men left Germany on or about June 10 and arrived in Quebec on or about August
Which port of entry was used is the next issue to be
addressed. As stated above, this is not documented yet. The passage from Europe
may have brought the men to the port of New York, U.S.A.. Alan Glinz’ records
also state that Johann Carl Friederich Glintz (FREDERICK Glintz) was married at
Buffalo 29 May, 1854. It is not known if the men may have travelled through New
York State to Buffalo where North America’s largest German population resided,
or did they first land in North America directly at Quebec?
We do know that Johann Carl Friederich Glintz (FREDERICK
Glintz) first settled at Jordan, Ontario. If we accept that the men did land
first at Quebec as per Ernst Wilhelm’s handwritten history, then we also might
imagine that they made their way up the St. Lawrence River into the Great Lakes
and to eventual landfall at Jordan, Ontario. Interestingly, if one were to
follow an imaginary path on a map up the St. Lawrence river, across Lake
Ontario, then across Lake Erie, this path points almost directly to Jordan on
the south-west shore of Lake Erie.
We also have reason to believe that in 1862 Andrew John
Glintz or part of his family, departed
Germany on the ship Bramehofen(sp?). As yet this is
unconfirmed. More likely this is a reference to the port of departure, which may
have been Bremerhaven. (Several searches of ship's name lists have yet to reveal
that a ship with any similar name existed).
It is quite likely that the younger Christian Ernst
Glintz (ERNEST Glintz) accompanied Andrew John’s family on this trip (now aged
17), as he would have only been 7 years old, when Frederick and Wilhelm made
their journey. Census records for Andrew Glintz
(Andrew John’s son) also state his year of immigration as 1862. However census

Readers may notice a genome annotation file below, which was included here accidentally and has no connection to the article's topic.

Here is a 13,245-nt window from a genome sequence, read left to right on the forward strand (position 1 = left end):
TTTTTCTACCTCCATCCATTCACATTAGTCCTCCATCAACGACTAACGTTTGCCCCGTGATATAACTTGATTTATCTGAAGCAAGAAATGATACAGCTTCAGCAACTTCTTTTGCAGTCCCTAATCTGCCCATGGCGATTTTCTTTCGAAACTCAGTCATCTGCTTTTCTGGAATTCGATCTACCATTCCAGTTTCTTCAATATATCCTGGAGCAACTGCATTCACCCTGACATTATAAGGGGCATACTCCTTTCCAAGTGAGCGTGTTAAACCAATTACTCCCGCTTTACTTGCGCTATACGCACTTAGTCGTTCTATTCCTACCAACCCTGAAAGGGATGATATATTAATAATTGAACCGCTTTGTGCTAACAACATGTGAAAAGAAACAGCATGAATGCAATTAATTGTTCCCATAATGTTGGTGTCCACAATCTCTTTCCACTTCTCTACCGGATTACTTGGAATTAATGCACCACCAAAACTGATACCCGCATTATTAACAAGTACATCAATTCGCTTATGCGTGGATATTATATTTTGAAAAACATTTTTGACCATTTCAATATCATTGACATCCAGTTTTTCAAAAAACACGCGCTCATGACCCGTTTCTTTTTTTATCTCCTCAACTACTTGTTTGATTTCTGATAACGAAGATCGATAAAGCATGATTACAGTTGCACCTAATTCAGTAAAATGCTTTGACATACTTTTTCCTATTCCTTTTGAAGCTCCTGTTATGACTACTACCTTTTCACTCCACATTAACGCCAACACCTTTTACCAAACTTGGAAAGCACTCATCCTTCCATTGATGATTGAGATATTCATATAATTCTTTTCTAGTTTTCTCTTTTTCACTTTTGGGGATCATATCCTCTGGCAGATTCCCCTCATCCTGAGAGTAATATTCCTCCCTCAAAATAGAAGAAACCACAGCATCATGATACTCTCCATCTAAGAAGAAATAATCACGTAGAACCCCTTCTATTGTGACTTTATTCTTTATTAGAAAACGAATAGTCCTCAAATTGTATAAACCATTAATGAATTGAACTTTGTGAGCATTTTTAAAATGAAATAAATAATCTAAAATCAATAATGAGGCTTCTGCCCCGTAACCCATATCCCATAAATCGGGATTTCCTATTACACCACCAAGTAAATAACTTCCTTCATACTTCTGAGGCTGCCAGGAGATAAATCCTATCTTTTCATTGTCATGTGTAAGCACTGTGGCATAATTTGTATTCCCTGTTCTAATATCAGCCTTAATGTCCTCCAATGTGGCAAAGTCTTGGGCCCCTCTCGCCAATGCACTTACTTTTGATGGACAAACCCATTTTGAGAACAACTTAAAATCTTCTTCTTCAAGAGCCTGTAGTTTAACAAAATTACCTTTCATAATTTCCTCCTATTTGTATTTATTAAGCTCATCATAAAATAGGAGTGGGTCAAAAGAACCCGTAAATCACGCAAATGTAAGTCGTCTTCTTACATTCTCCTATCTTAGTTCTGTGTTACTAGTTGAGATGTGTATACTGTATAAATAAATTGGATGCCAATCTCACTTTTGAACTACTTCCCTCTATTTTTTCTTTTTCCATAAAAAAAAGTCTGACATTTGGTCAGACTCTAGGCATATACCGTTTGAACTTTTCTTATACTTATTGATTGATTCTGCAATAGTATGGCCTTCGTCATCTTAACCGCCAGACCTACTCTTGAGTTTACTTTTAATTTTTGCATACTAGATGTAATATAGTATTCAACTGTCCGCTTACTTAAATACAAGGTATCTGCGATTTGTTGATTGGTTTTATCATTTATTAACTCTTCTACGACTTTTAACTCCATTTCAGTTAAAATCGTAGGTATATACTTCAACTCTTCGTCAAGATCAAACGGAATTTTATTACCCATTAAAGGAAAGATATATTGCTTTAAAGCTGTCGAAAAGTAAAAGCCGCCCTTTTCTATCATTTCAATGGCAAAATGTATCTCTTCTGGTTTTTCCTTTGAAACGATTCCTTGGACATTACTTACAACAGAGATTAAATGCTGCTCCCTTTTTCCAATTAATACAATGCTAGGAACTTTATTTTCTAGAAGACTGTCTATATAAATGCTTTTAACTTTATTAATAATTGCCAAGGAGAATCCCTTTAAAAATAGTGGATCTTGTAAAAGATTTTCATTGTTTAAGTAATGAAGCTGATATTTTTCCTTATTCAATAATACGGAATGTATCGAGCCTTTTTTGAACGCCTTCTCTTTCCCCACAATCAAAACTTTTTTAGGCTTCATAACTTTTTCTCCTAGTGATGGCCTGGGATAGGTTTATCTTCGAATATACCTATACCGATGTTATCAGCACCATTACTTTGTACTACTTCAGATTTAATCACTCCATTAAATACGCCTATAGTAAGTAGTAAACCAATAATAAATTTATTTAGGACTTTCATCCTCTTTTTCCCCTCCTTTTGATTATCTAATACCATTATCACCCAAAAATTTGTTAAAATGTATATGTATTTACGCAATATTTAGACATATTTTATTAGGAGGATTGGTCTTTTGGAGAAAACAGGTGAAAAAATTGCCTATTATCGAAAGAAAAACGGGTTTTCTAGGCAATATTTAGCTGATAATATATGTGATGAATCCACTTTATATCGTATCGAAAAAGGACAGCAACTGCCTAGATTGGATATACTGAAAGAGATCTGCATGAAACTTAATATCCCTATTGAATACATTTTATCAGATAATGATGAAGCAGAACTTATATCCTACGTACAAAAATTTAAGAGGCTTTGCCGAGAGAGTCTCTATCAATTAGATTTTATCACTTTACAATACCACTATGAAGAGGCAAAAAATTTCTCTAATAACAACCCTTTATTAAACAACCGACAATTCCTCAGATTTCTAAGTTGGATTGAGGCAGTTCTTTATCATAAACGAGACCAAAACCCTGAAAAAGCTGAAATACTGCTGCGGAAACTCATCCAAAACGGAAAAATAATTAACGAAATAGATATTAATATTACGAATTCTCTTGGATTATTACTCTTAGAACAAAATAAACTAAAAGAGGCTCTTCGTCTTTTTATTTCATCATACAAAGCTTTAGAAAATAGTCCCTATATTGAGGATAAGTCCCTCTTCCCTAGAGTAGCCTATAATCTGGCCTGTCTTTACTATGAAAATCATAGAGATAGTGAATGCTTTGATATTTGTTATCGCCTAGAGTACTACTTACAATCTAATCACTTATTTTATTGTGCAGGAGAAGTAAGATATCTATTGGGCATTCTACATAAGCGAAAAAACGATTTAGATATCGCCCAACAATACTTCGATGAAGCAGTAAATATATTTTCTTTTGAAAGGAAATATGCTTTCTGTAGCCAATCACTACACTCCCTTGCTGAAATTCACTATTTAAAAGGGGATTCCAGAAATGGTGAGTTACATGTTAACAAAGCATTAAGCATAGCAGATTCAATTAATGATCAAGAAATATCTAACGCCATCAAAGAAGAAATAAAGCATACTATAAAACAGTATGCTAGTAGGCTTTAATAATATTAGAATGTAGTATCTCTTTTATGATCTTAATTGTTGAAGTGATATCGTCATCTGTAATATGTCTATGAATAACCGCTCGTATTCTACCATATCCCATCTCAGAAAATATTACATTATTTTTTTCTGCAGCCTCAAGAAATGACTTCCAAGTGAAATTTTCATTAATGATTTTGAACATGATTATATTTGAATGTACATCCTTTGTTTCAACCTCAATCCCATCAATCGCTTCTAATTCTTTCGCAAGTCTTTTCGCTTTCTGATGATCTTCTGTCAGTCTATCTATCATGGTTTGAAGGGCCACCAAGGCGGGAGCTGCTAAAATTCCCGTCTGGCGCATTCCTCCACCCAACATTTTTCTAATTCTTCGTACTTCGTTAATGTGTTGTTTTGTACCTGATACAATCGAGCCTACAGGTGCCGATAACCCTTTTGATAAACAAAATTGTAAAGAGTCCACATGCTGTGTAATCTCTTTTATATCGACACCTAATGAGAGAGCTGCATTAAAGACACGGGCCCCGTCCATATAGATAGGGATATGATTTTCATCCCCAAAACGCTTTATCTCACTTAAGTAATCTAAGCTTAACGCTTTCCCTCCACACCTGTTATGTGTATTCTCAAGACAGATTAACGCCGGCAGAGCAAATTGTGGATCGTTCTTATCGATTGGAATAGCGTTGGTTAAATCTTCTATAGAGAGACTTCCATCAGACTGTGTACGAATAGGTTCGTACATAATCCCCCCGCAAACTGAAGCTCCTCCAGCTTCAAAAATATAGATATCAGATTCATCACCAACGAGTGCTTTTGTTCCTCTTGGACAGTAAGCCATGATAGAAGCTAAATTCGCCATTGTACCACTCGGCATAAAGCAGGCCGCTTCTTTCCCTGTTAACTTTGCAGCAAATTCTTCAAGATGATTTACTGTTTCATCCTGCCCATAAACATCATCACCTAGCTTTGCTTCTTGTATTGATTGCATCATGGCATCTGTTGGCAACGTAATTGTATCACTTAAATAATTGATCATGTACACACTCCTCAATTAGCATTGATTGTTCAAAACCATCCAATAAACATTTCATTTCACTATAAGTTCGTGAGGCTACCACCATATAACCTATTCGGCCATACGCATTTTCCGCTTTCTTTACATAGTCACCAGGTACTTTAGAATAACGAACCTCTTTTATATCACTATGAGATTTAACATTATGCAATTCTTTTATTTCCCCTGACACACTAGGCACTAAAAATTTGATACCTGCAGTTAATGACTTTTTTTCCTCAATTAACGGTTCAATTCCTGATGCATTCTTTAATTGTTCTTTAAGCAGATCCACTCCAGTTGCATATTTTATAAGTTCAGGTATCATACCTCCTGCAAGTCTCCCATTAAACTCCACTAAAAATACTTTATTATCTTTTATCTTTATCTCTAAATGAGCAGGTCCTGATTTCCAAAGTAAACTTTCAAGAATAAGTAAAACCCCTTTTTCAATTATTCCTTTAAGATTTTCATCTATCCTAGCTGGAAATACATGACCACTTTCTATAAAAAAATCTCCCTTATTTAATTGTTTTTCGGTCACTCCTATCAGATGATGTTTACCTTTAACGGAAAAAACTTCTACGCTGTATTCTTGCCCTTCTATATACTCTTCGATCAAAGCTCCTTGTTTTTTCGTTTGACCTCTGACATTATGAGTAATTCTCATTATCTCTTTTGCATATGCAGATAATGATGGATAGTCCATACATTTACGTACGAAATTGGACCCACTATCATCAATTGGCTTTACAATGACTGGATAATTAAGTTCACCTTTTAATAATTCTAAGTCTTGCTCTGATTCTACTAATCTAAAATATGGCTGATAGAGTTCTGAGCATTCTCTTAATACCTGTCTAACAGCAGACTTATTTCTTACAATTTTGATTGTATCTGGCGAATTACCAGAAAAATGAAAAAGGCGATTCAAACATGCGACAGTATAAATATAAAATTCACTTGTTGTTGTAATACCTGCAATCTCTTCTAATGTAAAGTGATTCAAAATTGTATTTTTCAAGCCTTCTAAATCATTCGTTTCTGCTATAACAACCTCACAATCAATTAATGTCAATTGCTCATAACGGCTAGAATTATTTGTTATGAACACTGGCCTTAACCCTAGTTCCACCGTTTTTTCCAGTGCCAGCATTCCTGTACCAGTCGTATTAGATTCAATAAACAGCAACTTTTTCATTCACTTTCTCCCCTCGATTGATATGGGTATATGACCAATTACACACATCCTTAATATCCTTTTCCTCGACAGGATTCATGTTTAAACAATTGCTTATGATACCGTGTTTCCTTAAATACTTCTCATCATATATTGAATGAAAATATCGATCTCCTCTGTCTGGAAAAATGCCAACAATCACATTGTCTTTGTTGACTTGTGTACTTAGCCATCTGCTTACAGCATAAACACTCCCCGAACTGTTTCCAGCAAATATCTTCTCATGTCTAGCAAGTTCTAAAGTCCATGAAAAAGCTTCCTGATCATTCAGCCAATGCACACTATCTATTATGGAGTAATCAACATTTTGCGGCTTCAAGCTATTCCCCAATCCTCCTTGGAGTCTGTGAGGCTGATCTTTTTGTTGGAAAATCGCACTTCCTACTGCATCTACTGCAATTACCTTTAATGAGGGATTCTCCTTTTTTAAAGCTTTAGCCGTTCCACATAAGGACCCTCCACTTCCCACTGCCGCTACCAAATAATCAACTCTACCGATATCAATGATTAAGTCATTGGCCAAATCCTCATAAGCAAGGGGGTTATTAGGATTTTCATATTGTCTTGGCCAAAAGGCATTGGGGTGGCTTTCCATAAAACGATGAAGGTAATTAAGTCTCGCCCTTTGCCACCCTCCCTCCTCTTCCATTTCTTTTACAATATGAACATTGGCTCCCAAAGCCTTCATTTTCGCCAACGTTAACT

records for Emma Glintz(Andrew John’s
daughter) give her date of immigration as 1865.
These voyages of course, were in the days of the sailing
vessel, before steamships had come into general usage, and it was not surprising
that these trans-Atlantic voyages could last up to fourteen weeks. Since
there was a great demand for passenger transportation, freighters were hurriedly
converted to carry passengers. People were crowded together with limited
facilities. Food and fresh water often became scarce, and disease broke out with
little or no medical attention available. Apparently August Glinz, fifth child
of Andrew John Glinz and Frederica Kenoke, died at sea on the voyage from
Germany (see story below).
If arriving in New York City, the immigrants likely
followed the Hudson River north to Albany. Here they turned west along the route
of the Erie Canal which had been completed in the 1830's and connected the city
of Buffalowith the Atlantic ports. Those who
had the means traveled on the canal boats, but the great majority traveled on
foot with their personal possessions loaded into conestoga wagons. It was
a long and wearisome journey, but the fact that they traveled with other German
families helped to relieve the strain and tension. On reaching Buffalo, which
had a considerable German population, they may have made a short stay here
before making the final decision to cross into Canada.